BY: RODPEDERSEN.COM STAFF
The upcoming six months in the CFL will be the most important of Commissioner Randy Ambrosie’s short reign to date.
Among all of the issues that he has to deal with, the most important will be to successfully negotiate a new collective bargaining agreement with the players before the current CBA expires just before 2019 training camps.
There are many things big and small that are negotiated between Ambrosie (who represents the CFL governors) and CFLPA President Jeff Keeping and CFLPA Executive Director Brian Ramsay.
Here are five things we would like to see in the next CFL collective bargaining agreement:
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Some thought this would increase player salaries when it was originally announced during the signing of the current deal in 2014. That hasn't happened because there is still only a limited amount of money to go around. All it has done is left fans without a chance to attach themselves to their favourite player because they will be gone in just one season.
Bringing back the option-year will still allow those players who have a shot at the NFL a chance to chase their dreams. It will also allow the CFL to compete with the new AAF who currently allows players to leave for NFL opportunities in the middle of their contracts. If a player does come back to the CFL, they would have to honour the rest of their deal.
2. WORKERS COMPENSATION FOR PLAYERS
At the end of November, CFLPA executive director Brian Ramsay addressed the B.C. Federation of Labour congress. His speech highlighted the inadequate health and safety that CFL players currently deal with.
From a CFLPA press release, “Our current contract has limited provisions for the medical care, rehabilitation and wage loss protection when a player is injured. Employers, no matter who they are, have a duty of care for workers who are injured on the job,” said Brian Ramsay.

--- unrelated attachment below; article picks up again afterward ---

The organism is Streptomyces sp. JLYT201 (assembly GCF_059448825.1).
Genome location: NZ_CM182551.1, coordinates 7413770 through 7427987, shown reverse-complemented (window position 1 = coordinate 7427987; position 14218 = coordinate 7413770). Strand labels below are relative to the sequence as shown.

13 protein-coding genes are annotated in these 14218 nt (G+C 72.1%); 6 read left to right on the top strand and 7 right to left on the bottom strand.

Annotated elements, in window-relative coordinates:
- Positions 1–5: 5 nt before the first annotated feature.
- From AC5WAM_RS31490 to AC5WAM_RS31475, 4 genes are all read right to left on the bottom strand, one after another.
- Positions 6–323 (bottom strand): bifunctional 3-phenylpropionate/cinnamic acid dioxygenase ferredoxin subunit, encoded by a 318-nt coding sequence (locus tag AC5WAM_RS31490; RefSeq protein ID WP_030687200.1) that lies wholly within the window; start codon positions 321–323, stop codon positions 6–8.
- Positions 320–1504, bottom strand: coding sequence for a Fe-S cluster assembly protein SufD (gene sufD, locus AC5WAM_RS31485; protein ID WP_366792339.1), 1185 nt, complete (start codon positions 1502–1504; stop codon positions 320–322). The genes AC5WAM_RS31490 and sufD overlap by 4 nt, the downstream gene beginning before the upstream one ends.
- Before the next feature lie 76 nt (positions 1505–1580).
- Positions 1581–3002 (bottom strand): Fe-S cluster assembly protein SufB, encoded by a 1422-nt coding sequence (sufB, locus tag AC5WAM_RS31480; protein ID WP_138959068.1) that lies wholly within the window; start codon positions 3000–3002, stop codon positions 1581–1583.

This will no doubt be the one of the top negotiating points from the PA’s point of view and may also be the biggest sticking point during the next few months.
3. RAISE THE SALARY CAP, EVEN A LITTLE
The 2018 salary cap was set at $5.2-million and it needs to be raised by at least five per cent. The League recently flexed its muscle by placing a cap on football operations, which clearly looked like it was at least, in part, a negotiating ploy for the upcoming CBA talks.
So, with the money taken from the various job losses incurred across the league due to the football ops cap, the CFL should put its money where its mouth is and give some of that to the players.
Also, let’s take practice roster salaries out of the mix. It’s not much money in the grand scheme of things, but if there was a cap number instead of a player limit, then it could give staff more freedom on what to do with the reserves. Maybe throw in a “hometown salary” for those players from the area that need a little more polish before moving on to the big roster.
4. INCREASE THE EDUCATION FUND
It’s not a big thing, but it allows a little more money to go in the players' future allowance jar without it being a big hit to the owners.
5. INCLUDE OFF-SEASON BONUSES
Not a single player will receive any bonus money during this off-season until a new CBA is signed. This was passed down from the CFL head office to the nine clubs.
This is not a great first step in quickly negotiating a new deal and is a ploy by the league to withhold the players of their duly-earned bonus money. We wonder if the CFL governors know that the deal ends in May. The players held up their end, you should too.
This may sound very heavy in favour of the players, but this has never been a player’s league and with so little money to go around it’s time for the players to get a bigger piece of the pie.
Canadian to Watch in the NCAA
We know we said that the Canadians to watch down south was over, but after watching the FCS quarterfinals and seeing the upcoming bowl schedule, we will keep this going until the end of November.
DeShawn Stevens (Soph.) - LB
Hometown – Toronto, Ont.
High School – Kent School (Connecticut)
Class – Jr.
One of the leaders of the Black Bear defence is Canadian sophomore DeShawn Stevens. He led Maine in tackles with 112, second in tackles for loss with 16.5, second in sacks with nine while adding an interception and two fumble recoveries.
Stevens was outstanding in the Black Bears FCS quarterfinals win over Weber State on Friday night with nine total tackles, two TFLs and a sack. He along with starting offensive lineman Liam Dobson (soph.) and the rest of the Black Bears will face the Eastern Washington Eagles Saturday afternoon in the FCS semi-finals.